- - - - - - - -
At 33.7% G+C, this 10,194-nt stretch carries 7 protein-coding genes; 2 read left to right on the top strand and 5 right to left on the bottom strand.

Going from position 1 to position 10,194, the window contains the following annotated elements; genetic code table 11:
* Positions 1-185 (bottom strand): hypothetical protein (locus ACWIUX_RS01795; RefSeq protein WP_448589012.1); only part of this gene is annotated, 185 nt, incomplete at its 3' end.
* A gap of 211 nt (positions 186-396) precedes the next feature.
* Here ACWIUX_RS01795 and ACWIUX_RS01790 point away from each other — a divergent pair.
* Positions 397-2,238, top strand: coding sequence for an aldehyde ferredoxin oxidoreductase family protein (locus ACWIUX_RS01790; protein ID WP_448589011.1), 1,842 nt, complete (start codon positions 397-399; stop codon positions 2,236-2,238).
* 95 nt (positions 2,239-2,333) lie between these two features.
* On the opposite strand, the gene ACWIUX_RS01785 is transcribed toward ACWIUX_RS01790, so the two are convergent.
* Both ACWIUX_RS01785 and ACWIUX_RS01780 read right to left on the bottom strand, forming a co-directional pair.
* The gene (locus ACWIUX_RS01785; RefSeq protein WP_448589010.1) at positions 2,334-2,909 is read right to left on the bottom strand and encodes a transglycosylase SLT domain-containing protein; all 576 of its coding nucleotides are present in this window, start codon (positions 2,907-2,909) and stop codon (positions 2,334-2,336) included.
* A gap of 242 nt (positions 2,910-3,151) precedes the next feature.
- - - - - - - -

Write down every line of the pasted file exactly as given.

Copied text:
At 33.7% G+C, this 10,194-nt stretch carries 7 protein-coding genes; 2 read left to right on the top strand and 5 right to left on the bottom strand.

Going from position 1 to position 10,194, the window contains the following annotated elements; genetic code table 11:
* Positions 1-185 (bottom strand): hypothetical protein (locus ACWIUX_RS01795; RefSeq protein WP_448589012.1); only part of this gene is annotated, 185 nt, incomplete at its 3' end.
* A gap of 211 nt (positions 186-396) precedes the next feature.
* Here ACWIUX_RS01795 and ACWIUX_RS01790 point away from each other — a divergent pair.
* Positions 397-2,238, top strand: coding sequence for an aldehyde ferredoxin oxidoreductase family protein (locus ACWIUX_RS01790; protein ID WP_448589011.1), 1,842 nt, complete (start codon positions 397-399; stop codon positions 2,236-2,238).
* 95 nt (positions 2,239-2,333) lie between these two features.
* On the opposite strand, the gene ACWIUX_RS01785 is transcribed toward ACWIUX_RS01790, so the two are convergent.
* Both ACWIUX_RS01785 and ACWIUX_RS01780 read right to left on the bottom strand, forming a co-directional pair.
* The gene (locus ACWIUX_RS01785; RefSeq protein WP_448589010.1) at positions 2,334-2,909 is read right to left on the bottom strand and encodes a transglycosylase SLT domain-containing protein; all 576 of its coding nucleotides are present in this window, start codon (positions 2,907-2,909) and stop codon (positions 2,334-2,336) included.
* A gap of 242 nt (positions 2,910-3,151) precedes the next feature.